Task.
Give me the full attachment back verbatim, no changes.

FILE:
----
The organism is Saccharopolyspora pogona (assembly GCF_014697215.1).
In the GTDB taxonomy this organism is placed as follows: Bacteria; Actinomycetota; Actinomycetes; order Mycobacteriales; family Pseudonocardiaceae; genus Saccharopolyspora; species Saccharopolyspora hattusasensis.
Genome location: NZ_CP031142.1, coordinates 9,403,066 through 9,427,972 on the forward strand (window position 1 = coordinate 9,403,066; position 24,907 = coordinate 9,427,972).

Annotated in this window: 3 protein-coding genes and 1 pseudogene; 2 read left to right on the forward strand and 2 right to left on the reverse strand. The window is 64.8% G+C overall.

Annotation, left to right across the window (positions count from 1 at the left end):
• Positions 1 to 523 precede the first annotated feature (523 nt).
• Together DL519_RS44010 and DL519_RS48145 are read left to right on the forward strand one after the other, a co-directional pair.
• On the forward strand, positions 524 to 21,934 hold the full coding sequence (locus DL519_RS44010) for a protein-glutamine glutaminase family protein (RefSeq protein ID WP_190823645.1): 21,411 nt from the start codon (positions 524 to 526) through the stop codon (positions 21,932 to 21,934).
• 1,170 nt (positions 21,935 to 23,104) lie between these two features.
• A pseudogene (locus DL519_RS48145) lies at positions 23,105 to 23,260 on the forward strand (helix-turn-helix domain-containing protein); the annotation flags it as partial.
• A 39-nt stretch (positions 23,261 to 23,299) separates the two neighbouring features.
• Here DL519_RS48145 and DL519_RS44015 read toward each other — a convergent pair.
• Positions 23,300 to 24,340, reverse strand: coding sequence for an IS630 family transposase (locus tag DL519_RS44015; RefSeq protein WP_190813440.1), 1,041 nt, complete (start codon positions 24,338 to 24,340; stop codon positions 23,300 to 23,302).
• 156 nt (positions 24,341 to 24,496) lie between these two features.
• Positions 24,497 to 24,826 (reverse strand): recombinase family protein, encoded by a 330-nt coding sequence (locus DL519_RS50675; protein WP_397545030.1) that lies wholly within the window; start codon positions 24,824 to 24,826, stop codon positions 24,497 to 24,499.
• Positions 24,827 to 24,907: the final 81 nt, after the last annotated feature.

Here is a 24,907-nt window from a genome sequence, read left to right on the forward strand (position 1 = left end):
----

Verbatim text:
The organism is Saccharopolyspora pogona (assembly GCF_014697215.1).
In the GTDB taxonomy this organism is placed as follows: Bacteria; Actinomycetota; Actinomycetes; order Mycobacteriales; family Pseudonocardiaceae; genus Saccharopolyspora; species Saccharopolyspora hattusasensis.
Genome location: NZ_CP031142.1, coordinates 9,403,066 through 9,427,972 on the forward strand (window position 1 = coordinate 9,403,066; position 24,907 = coordinate 9,427,972).

Annotated in this window: 3 protein-coding genes and 1 pseudogene; 2 read left to right on the forward strand and 2 right to left on the reverse strand. The window is 64.8% G+C overall.

Annotation, left to right across the window (positions count from 1 at the left end):
• Positions 1 to 523 precede the first annotated feature (523 nt).
• Together DL519_RS44010 and DL519_RS48145 are read left to right on the forward strand one after the other, a co-directional pair.
• On the forward strand, positions 524 to 21,934 hold the full coding sequence (locus DL519_RS44010) for a protein-glutamine glutaminase family protein (RefSeq protein ID WP_190823645.1): 21,411 nt from the start codon (positions 524 to 526) through the stop codon (positions 21,932 to 21,934).
• 1,170 nt (positions 21,935 to 23,104) lie between these two features.
• A pseudogene (locus DL519_RS48145) lies at positions 23,105 to 23,260 on the forward strand (helix-turn-helix domain-containing protein); the annotation flags it as partial.
• A 39-nt stretch (positions 23,261 to 23,299) separates the two neighbouring features.
• Here DL519_RS48145 and DL519_RS44015 read toward each other — a convergent pair.
• Positions 23,300 to 24,340, reverse strand: coding sequence for an IS630 family transposase (locus tag DL519_RS44015; RefSeq protein WP_190813440.1), 1,041 nt, complete (start codon positions 24,338 to 24,340; stop codon positions 23,300 to 23,302).
• 156 nt (positions 24,341 to 24,496) lie between these two features.
• Positions 24,497 to 24,826 (reverse strand): recombinase family protein, encoded by a 330-nt coding sequence (locus DL519_RS50675; protein WP_397545030.1) that lies wholly within the window; start codon positions 24,824 to 24,826, stop codon positions 24,497 to 24,499.
• Positions 24,827 to 24,907: the final 81 nt, after the last annotated feature.

Here is a 24,907-nt window from a genome sequence, read left to right on the forward strand (position 1 = left end):